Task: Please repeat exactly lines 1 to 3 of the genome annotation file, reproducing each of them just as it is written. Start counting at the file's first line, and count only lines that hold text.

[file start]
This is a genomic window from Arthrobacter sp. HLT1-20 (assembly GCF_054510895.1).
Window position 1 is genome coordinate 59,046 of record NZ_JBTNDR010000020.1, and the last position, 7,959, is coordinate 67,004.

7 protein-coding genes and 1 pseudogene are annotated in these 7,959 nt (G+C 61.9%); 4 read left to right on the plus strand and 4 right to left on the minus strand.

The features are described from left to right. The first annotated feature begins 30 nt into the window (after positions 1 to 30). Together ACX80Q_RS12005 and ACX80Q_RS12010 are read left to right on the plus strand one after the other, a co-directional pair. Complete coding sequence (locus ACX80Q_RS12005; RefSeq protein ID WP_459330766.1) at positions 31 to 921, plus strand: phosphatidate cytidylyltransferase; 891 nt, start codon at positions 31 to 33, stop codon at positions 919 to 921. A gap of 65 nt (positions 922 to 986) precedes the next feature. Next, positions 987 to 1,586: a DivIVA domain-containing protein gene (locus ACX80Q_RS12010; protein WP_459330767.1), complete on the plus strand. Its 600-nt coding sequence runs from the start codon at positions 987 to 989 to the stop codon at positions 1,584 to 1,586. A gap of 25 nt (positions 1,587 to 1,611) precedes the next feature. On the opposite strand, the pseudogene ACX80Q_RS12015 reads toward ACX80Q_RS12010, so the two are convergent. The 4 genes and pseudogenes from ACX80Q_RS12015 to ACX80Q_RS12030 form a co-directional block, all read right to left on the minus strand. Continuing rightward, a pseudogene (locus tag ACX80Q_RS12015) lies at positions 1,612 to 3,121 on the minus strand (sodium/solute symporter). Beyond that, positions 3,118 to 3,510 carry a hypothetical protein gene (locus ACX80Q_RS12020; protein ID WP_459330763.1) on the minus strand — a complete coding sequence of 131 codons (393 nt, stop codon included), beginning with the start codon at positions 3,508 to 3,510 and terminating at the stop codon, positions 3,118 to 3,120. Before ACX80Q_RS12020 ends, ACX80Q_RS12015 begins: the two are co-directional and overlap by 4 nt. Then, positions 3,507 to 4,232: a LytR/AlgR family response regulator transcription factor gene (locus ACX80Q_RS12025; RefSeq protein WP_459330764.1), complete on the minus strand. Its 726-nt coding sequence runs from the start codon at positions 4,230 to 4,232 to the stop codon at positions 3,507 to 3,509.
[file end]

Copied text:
This is a genomic window from Arthrobacter sp. HLT1-20 (assembly GCF_054510895.1).
Window position 1 is genome coordinate 59,046 of record NZ_JBTNDR010000020.1, and the last position, 7,959, is coordinate 67,004.

7 protein-coding genes and 1 pseudogene are annotated in these 7,959 nt (G+C 61.9%); 4 read left to right on the plus strand and 4 right to left on the minus strand.